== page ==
In the vice presidential debate, Joe Biden found a way to be both a participant and the guy in the Barcalounger at home yelling at the television. He interrupted Paul Ryan, moderator Martha Raddatz, and even himself with interjections, sighs, and quips. He appealed to the heavens, he looked to the floor. With all the activity, he surely shed calories. When he wasn't engaged in those antics, Biden laughed and smiled to himself as if Ryan had sold him something illegal that he'd just consumed. At times his treatment was so dismissive, he seemed only a few threads of restraint from reaching across the table and patting Ryan on the head.
Biden won the debate, but it was a qualified victory. He energized Democrats who had been down in the dumps since the president's supine performance, but he also energized Republicans who found him rude and dishonest. Swing voters might have been turned off, too. But it probably doesn't matter since they're going to vote for the top of the ticket. It was close in the post-debate polls. In aof undecided voters, 50 percent thought Biden had won; only 31 percent thought the same of Ryan. In the CNN poll, 48 percent thought Ryan won. Only 44 percent thought Biden came out on top.
There's an old line attributed to Bill Clinton: It's hard for the other guy to talk when your fist is in his mouth. Biden was up to his elbow. That thrilled Democrats. Speaking of himself, Barack Obama said that he was "too polite" in the first debate. No one will say that of Joe Biden.
Biden's performance was aimed at one thing: painting the Romney and Ryan agenda as a flim-flam operation. He did it with style as much as substance. Looking directly at the camera, he said, "folks, follow your instincts," in the middle of an argument about whether Romney's tax plan added up. Before the debate, a Romney staffer had said one of the things that had worked well for the GOP nominee a week ago was that while voters may not have understood his policy ideas, he sounded like he understood them, which gave viewers confidence in the candidate. Biden was trying to make the same kind of transference. If he could convey exasperation and frustration with Ryan's lack of specificity, the plans that didn't add up, and the broader claims from the Republican team, perhaps he'd be able to make people doubt the entire Republican enterprise.
Biden hit the thesaurus hard. He blurted out that Ryan was offering "malarkey." At one point, he referred to a Ryan riff as "a bunch of stuff." He called out a "bizarre statement" and several times talked about "loose talk" and "slipshod" claims. (What? No hokum?)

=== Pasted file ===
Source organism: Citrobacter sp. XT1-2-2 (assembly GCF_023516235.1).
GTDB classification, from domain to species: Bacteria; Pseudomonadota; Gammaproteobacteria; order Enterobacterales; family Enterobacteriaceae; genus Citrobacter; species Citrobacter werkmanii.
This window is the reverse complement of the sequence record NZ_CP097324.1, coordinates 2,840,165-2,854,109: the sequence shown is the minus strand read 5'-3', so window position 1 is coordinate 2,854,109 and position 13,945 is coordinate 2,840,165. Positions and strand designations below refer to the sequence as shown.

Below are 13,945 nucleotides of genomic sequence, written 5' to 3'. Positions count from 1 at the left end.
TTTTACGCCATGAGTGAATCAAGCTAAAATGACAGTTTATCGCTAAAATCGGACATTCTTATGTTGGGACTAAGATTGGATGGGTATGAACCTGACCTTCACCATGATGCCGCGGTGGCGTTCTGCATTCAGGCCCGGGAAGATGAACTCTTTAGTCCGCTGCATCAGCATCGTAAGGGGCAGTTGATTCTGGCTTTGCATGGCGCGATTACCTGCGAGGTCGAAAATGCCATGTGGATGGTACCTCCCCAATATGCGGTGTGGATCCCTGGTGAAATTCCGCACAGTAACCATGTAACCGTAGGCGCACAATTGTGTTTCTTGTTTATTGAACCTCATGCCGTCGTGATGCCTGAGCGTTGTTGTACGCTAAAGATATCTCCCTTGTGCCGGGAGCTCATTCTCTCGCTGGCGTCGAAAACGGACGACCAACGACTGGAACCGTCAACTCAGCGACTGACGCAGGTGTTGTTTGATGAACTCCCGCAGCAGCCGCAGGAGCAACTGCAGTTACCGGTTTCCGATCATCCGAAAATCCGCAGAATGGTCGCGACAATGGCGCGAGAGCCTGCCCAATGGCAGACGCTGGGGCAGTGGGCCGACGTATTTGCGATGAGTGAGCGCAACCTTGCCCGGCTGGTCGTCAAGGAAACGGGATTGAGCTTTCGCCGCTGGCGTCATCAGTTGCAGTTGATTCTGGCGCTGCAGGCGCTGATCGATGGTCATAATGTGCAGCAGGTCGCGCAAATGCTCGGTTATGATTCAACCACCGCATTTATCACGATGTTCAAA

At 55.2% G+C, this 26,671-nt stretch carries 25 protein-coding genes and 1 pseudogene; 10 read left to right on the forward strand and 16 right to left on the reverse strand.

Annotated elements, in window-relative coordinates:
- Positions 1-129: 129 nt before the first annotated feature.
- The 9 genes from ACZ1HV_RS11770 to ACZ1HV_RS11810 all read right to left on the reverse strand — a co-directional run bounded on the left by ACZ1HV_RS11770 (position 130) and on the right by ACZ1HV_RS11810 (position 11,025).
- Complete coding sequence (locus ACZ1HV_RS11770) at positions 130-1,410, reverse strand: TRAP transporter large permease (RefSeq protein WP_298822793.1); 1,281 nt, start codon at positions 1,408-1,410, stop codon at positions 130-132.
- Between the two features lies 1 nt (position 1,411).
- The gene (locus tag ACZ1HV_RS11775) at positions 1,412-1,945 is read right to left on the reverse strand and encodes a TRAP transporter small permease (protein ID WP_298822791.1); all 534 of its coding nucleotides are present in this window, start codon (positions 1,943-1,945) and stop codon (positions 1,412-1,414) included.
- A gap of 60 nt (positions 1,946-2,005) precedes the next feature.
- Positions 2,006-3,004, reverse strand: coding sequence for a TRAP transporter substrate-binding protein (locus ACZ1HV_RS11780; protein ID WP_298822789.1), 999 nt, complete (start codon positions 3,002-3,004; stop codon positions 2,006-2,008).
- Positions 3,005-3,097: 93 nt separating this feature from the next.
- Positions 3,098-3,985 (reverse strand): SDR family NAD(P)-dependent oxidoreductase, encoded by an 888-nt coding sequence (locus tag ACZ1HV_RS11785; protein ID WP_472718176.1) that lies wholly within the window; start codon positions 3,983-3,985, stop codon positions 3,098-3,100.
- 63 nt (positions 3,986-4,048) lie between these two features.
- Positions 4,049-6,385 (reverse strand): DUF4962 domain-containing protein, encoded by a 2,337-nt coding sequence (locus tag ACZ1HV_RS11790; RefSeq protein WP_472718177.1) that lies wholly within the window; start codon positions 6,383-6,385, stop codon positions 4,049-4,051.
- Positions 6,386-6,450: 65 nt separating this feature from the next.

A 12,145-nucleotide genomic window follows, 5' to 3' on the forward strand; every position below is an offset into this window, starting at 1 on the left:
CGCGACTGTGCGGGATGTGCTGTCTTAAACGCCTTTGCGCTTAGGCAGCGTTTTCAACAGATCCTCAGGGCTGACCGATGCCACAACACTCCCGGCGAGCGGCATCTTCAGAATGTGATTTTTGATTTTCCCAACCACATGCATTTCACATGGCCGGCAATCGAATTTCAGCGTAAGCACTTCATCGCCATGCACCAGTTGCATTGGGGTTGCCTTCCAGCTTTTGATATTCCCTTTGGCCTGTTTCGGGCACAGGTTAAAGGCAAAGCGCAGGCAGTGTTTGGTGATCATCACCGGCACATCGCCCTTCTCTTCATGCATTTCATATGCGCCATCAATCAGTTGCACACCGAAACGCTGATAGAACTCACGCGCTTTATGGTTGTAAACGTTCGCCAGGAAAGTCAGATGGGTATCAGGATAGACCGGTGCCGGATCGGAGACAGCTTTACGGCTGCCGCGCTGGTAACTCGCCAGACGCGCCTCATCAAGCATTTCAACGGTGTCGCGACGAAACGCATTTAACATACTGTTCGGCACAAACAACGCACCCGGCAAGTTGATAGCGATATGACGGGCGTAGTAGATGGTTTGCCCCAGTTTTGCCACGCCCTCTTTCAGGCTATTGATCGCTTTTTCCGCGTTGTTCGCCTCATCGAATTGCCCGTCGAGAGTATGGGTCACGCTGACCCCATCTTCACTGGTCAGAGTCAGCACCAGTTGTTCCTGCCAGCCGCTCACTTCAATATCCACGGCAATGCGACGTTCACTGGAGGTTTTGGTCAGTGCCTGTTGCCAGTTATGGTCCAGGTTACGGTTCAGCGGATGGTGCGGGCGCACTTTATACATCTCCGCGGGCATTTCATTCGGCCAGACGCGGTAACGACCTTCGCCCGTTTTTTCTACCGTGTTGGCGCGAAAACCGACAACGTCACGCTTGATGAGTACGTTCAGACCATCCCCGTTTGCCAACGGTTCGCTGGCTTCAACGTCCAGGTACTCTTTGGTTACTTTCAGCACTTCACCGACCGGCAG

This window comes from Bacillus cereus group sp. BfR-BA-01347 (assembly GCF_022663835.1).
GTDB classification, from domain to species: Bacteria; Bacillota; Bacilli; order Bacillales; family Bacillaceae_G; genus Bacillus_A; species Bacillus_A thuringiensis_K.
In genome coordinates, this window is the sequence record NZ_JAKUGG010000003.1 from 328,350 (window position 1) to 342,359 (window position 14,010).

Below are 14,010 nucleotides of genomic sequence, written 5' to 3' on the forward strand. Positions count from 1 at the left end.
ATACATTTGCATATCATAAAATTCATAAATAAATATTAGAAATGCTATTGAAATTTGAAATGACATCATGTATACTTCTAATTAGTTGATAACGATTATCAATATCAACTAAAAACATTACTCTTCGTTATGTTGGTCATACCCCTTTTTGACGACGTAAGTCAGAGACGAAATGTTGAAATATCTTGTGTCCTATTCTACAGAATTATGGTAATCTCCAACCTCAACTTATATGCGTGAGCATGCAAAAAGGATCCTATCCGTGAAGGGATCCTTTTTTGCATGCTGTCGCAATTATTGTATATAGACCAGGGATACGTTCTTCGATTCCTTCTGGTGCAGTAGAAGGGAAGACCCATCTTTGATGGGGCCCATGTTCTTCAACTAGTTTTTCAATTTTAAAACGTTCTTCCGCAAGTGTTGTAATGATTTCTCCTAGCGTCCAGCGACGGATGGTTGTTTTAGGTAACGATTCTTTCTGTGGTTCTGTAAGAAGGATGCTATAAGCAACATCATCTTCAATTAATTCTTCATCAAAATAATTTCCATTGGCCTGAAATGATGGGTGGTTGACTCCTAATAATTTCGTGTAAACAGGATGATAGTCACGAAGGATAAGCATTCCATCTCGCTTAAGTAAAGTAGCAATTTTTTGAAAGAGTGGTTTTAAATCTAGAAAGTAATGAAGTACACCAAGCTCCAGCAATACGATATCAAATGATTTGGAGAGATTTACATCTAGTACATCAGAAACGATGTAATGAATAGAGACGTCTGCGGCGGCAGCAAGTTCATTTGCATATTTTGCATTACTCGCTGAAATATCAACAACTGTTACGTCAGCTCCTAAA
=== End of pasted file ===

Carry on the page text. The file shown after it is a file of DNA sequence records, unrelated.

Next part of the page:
The audience for the Biden routine was the middle class. As expected, Biden brought up the secretly recorded video tape in which Romney wrote off 47 percent of the country as dependents and moochers. "These people are my mom and dad--the people I grew up with, my neighbors," said Biden, at the start of an extended riff defending everyday middle-class Americans. Ryan responded with his own number, 10 percent, which is the unemployment rate in Scranton, Pa. He then blew that fact into a more extended argument about the lousy Obama economy. That argument then pivoted to a defense of Romney, which included a great story about how the Republican nominee paid the college bills of a man in his church whose children had been paralyzed in a car crash. The exchange was like much of the debate: Biden was defending the middle class, while Ryan was defending Romney.
Biden hammered Ryan's plan to change Medicare and pointed out that the next president would appoint justices to the Supreme Court that could limit abortion rights. On international affairs, though Biden floundered on Libya, he pressed Ryan on Iraq and Afghanistan, questioning effectively whether the logical conclusion of Romney's aggressive stance toward Iran and Afghanistan meant a deeper military commitment to conflict. "The last thing we need is another war," said Biden.